Meet the Brokpas

The tranquil Ladakhi village of Dah offers much more for the inquisitive traveller than just its picturesque surroundings

February 12, 2020 04:32 pm | Updated 04:33 pm IST

A small stone house nestled among trees on a huge rock, a silent stream running at the foot of the house, and a green field nearby with mighty mountains as its backdrop amid clear blue skies. This idyllic setting is what life in Dah village, Ladakh, is all about. A visit to this place isan experience in time travel.

The inhabitants of Dah are believed to be descendants of Alexander the Great, the conqueror who came to India for trade. The legend is that three soldiers left behind by Alexander came here, and their descendants currently live in these four villages of Ladakh — Dah, Hanu, Garkhon and Darchik. Having read these fascinating stories, we got our permits and set out on a journey that would offer us the most wondrous sights. Driving along the Indus river, we take in as much of the fresh air as we could all the while marvelling at the incredible sight of blue-green waters meandering through the magnificent mountains. The 163-kilometre drive from Leh leads us to an unassuming signpost indicating Dah, and a narrow, uphill road on the right takes us to a small hamlet where we spot a few homes made of mud and stone, with uneven corners and edges, scattered among rocks in the valley.

Lesson in history

We findthat there are only two options to stay, but only one offers WiFi. Sonam Makspon, the owner of Makspon Guest house, tells us that he ensures guests have WiFi even though power supply is inconsistent. Sonam claims that it was his great great grandfather who founded the village. “The villages were higher up in the hills. My ancestor said that he will shoot an arrow and wherever it lands, he will build a village there. Water sprang from the place the arrow hit, and they then dug through the hill to form a proper stream. Settlements happened over time and that’s how this village came to be,” he says. It is worth mentioning that Dah in the local language means arrow.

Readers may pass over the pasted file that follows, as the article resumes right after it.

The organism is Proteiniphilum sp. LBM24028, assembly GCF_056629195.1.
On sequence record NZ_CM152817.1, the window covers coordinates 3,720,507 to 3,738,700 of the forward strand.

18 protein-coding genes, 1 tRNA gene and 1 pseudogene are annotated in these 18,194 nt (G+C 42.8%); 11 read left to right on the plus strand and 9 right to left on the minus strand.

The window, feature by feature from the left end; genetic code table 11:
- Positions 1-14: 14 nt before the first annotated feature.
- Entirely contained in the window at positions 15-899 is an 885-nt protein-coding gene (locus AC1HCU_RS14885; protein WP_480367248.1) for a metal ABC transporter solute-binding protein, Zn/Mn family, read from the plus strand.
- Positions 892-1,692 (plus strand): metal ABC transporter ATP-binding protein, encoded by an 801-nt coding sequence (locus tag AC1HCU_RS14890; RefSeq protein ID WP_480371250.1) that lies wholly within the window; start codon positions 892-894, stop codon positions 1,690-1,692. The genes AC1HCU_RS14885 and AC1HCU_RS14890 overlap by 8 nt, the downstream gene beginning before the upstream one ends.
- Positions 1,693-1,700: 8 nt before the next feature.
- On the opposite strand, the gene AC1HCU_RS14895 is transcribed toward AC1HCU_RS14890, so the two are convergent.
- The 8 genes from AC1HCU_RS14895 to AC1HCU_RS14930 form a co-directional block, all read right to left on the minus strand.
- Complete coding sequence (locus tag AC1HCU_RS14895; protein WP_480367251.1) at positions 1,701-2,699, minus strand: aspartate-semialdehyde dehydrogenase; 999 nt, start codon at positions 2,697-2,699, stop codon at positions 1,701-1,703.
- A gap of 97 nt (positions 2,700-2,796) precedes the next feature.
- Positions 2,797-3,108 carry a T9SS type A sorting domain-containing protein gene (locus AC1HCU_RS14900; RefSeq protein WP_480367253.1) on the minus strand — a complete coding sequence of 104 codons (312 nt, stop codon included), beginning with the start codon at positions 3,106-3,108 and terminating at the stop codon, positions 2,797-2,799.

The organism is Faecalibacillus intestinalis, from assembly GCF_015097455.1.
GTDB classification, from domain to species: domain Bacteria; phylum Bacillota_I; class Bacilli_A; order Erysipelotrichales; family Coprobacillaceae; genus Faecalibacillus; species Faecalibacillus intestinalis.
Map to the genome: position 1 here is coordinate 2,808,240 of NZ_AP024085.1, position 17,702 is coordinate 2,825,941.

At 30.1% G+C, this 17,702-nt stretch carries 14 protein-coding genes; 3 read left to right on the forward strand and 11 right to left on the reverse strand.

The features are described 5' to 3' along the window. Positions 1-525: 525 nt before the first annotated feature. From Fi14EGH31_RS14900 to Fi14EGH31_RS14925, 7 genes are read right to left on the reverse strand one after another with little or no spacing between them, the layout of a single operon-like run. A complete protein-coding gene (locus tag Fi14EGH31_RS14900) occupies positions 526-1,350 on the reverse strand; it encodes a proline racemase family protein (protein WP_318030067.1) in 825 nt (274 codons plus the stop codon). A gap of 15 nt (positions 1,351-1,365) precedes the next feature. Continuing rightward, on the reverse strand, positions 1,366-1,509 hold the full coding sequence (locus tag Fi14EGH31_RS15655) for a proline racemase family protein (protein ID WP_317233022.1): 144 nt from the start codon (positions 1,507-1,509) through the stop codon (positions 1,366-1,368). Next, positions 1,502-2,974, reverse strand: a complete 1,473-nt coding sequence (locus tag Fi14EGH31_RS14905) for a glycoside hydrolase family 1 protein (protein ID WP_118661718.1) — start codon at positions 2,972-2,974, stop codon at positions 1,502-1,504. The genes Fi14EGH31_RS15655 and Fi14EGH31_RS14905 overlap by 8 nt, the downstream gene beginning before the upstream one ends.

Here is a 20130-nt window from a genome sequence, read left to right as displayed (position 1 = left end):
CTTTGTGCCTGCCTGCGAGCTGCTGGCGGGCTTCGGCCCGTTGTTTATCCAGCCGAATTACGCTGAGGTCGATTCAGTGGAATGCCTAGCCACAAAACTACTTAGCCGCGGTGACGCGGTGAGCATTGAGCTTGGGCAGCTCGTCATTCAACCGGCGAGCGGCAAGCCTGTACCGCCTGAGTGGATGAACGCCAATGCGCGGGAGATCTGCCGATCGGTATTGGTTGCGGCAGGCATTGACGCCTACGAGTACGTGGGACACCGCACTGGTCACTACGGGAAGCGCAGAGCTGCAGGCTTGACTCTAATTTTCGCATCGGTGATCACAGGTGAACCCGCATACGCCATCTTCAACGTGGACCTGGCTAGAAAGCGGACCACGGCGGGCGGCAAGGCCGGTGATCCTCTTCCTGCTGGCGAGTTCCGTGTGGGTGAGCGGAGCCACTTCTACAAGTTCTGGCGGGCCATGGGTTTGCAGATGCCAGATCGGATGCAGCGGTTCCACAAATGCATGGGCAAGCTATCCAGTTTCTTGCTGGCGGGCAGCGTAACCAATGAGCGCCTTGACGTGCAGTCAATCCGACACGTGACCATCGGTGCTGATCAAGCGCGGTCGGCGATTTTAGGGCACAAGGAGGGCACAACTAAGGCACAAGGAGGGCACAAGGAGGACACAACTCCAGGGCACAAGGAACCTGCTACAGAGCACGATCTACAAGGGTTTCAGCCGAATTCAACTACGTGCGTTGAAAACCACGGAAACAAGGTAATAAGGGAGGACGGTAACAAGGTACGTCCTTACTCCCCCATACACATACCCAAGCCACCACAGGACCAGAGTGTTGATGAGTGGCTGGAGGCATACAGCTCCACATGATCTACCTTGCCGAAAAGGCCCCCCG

The inhabitants of these villages are called Brokpas or Drokpas. Also called Dards, they are believed to have come from Gilgit, now in Pakistan occupied Kashmir. The Brokpas speak a language called Brokskat. What sets them apart in appearance is their long plaited hair, which is tied in multiple folds, and the beautiful floral headgear called tepi that adorns their head. The bright orange monthu tho (an exotic flower) forms the important part of the tepi , and lends it its distinctive colour. “This was how we always dressed but now the kids prefer to dress in modern clothes,” says Sonam’s mother, pointing out to her 12-year-old granddaughter dressed in a shirt and trousers. “Now people dress in the traditional attire only during festivals and weddings,” she adds.

It has only been five years since the village has been electrified but the unreliable power supply is forcing village youth to move out. “Youngsters are now going to Leh to study, and many often settle in Leh, Kashmir or some other part of India,” says Sonam, adding, “People will always come back, and tourism has increased as well over the years.”

There are only two places worth exploring in Dah: a monastery (since Dah is a Buddhist village) and a museum. There is, however, the Bono-na festival, which takes place in the month of October, to look forward to. A cultural extravaganza, people dress in the traditional attire — long coats and tepi , and sing local songs while dancing and chanting hymns during the Bono-na. What we hear about the festival from Sonam, makes us want to come back to witness it. For now, though, we sip on hot chai as the sun sets and cold winds start to blow. We watch the valley, the bleating goats, the green fields and the stone homes knowing that we are always going to yearn for this calm.

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